image: Wadandi Track | Elements Margaret River / Shire of Augusta Margaret River

Due to some recent press regarding MTB riders using dual use tracks, the following has been prepared as a reminder to the MRORCA members of your responsibilities as a rider on these trails.

Furthermore, we would hope that all MTB riders remember that being courteous and respectful to pedestrians is the best way to keep everyone safe and community relations in tact.

There are standard requirements that need to be met before a bicycle can be considered legal for use on the roads and shared paths.

These requirements include:

  • a bell (or other effective warning device) that functions correctly and is fixed in a convenient position;
  • an effective foot operated or hand operated rear wheel brake. A front brake is optional;
  • a red reflector fitted to the rear;
  • a yellow side reflector (visible from both sides) on each wheel; and
  • yellow reflectors fitted to both side edges of each pedal.

Rules affecting cycling

When using a public road all bicycle riders must obey the same rules as other vehicles such as cars and trucks. The most common rules include those applying to traffic control lights, stop signs, careless and reckless riding, riding under the influence of alcohol, and keeping left.

Rules applying only to cyclists

In addition to the road rules applying to all vehicles, there are some specific rules that only apply to bicycle riders, who:

  • Must have at least one hand on the handlebar while in motion.
  • Must wear an approved helmet while in motion (see page 10).
  • Must not ride within two metres of the rear of a motor vehicle, over a distance of more than 200 metres.
  • Must not hold onto another moving vehicle or be towed by it.
  • Must not ride a bicycle on a freeway or other road that has designated restrictions that prohibit bicycle riding.

Riders can access a full version of the Road Traffic Act 1974, Road Traffic Code 2000, and the Road Traffic (Bicycles) Regulations 2002 at their library or on the State Law Publisher’s website.

Shared paths and footpaths

There are some special rules for the use of shared paths (formerly called dual-use paths) and footpaths in WA. Shared paths are paths that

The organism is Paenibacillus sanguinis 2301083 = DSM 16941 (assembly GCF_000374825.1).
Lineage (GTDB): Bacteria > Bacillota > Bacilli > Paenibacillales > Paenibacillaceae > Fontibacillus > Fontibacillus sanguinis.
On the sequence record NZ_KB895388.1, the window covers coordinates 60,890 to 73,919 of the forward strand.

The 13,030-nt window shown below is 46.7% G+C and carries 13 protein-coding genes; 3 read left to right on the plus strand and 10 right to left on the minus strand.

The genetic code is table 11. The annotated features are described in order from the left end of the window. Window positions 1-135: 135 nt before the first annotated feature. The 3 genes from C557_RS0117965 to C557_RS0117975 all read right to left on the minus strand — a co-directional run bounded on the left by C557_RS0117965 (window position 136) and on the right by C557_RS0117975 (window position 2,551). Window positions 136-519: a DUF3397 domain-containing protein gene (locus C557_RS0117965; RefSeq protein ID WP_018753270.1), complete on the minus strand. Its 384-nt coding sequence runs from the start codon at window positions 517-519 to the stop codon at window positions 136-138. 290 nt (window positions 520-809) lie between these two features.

are designated for shared use by cyclists and pedestrians.

  • Riders must keep left on shared paths and footpaths unless overtaking.
  • Riders must give way to pedestrians at all times (pedestrians include people walking, using motorised and non-motorised wheelchairs, and people on rollerblades and skates).
  • At shared path intersections, you must signal your intention to turn and give way to motor vehicles entering or exiting an intersecting road.
  • Riders must travel in single file on all paths, though they can travel two abreast on a road.
  • Riders must not ride carelessly or recklessly. Riding recklessly includes riding at a speed that places other riders and pedestrians at risk.
  • Animals must not be tied to a moving bike.

Furthermore some things to keep in mind are:

  • Courtesy is the best safety on the trail. Remember that your behaviour is a reflection on the MTB community as a whole.
  • Whilst it is legal to ride two abreast on a road, consider riding single file when road infrastructure makes it difficult or dangerous for a motorist to pass you.
  • Equestrians have the right of way over other users on all trails.  Walkers have next priority and then cyclists.
  • Pass other trail users with care and travel in single file on busy trails.
  • Ride your MTB at a controlled speed, especially approaching blind corners.
  • When using a shared path or separated footpath, ride in a manner and a speed that will enable you to give way to pedestrians. Always let people walking or slower bike riders know you are about to pass by ringing your bell or simply calling out.
  • Remember there are plenty of MTB only trails in the region, so when using dual use paths and roads be mindful of other uses.

It is important that all members of the cycling community report behaviour by other road users that could be considered dangerous or overtly threatening in nature. It could help prevent further problems in the future for other riders.

Any troubling incidents should be reported to your local police as soon as possible. If the incident involves a vehicle, it is useful to note the relevant make, model and registration details for ID purposes.

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